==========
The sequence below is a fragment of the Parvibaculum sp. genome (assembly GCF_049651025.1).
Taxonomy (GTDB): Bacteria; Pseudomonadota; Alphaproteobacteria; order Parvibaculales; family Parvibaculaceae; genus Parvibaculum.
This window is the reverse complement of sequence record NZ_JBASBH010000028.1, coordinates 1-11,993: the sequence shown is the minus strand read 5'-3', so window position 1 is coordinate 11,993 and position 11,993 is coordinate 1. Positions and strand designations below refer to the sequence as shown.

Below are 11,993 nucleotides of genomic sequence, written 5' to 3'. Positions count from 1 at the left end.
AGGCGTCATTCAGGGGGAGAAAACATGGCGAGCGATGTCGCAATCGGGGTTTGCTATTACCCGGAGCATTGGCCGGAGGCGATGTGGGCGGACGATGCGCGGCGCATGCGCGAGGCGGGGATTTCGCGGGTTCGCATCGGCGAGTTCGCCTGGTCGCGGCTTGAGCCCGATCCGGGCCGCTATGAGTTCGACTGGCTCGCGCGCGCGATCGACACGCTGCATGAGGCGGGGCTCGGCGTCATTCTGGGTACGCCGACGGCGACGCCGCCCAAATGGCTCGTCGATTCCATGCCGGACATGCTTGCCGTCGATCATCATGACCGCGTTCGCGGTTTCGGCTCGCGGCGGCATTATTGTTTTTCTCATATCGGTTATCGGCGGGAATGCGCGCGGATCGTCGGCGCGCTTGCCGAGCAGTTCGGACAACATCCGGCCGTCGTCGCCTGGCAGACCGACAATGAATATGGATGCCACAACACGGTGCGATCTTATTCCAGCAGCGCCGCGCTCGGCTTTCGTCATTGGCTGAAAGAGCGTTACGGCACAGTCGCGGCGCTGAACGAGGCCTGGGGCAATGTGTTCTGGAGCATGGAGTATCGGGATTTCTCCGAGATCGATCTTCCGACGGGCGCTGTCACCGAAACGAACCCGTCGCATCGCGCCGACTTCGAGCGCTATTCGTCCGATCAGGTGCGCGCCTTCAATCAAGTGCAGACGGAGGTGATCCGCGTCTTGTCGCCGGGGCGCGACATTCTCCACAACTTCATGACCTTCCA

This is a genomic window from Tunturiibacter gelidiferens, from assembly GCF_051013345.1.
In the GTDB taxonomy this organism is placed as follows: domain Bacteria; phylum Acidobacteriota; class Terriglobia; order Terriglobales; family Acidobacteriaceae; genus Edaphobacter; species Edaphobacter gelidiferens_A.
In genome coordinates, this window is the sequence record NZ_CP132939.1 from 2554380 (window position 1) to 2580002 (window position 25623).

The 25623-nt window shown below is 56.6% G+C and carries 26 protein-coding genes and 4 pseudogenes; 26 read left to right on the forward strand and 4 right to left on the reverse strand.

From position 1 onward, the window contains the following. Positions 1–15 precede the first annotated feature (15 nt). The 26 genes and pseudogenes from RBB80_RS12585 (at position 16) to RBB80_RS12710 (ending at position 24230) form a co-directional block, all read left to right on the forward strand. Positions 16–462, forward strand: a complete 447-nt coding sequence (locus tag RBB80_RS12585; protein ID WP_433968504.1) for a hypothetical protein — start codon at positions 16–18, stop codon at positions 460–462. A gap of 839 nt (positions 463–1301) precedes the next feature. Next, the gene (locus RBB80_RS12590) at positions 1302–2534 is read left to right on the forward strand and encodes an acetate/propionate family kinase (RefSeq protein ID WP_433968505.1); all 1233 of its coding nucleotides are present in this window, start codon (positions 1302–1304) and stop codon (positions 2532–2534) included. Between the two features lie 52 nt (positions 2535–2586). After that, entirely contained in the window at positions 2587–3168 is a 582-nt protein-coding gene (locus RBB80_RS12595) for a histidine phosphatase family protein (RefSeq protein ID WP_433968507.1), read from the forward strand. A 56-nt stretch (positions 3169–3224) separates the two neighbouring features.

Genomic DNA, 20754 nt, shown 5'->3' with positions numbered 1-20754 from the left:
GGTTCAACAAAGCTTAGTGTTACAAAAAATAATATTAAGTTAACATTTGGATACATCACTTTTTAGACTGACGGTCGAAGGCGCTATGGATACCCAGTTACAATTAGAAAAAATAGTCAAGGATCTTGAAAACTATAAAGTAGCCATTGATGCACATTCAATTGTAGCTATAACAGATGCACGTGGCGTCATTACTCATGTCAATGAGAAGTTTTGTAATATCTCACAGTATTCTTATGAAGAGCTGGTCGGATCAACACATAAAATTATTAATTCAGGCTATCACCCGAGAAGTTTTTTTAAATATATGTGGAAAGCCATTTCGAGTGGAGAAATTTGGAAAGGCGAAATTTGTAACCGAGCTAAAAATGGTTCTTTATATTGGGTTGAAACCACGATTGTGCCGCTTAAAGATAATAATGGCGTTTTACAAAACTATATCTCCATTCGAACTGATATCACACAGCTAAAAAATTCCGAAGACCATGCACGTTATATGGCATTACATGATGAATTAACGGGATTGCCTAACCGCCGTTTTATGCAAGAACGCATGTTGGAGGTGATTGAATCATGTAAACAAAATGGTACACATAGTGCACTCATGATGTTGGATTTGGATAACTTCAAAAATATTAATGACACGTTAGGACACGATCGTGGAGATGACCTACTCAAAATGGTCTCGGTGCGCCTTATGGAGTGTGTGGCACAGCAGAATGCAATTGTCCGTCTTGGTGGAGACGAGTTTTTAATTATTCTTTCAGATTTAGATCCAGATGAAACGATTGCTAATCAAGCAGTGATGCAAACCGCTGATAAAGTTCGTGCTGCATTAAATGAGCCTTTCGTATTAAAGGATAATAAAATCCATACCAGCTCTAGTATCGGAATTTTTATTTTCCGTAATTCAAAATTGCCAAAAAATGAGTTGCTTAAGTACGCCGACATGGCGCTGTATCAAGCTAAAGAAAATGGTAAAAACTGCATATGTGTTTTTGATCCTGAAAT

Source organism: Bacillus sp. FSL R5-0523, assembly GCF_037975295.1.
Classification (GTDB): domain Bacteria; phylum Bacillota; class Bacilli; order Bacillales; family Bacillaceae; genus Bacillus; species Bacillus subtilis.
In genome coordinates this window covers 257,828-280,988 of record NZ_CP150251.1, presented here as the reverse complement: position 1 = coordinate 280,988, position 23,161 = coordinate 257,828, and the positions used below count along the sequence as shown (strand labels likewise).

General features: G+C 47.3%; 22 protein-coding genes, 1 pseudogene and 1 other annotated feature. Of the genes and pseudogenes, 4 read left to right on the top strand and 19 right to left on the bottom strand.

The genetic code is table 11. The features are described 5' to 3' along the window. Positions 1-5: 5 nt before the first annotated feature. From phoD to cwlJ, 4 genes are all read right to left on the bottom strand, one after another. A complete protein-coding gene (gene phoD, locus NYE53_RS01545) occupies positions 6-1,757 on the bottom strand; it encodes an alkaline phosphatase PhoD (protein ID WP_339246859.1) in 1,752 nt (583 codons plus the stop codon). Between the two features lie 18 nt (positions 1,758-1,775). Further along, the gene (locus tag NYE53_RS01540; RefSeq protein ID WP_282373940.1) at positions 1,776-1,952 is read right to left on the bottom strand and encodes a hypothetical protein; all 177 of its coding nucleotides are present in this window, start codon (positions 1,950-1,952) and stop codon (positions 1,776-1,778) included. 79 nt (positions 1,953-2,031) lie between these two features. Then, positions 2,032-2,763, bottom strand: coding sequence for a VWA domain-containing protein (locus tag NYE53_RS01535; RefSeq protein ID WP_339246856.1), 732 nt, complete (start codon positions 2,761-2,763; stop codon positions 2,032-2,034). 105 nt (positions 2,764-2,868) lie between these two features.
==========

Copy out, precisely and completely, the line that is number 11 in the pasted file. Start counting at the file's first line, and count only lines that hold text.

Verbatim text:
Genomic DNA, 20754 nt, shown 5'->3' with positions numbered 1-20754 from the left: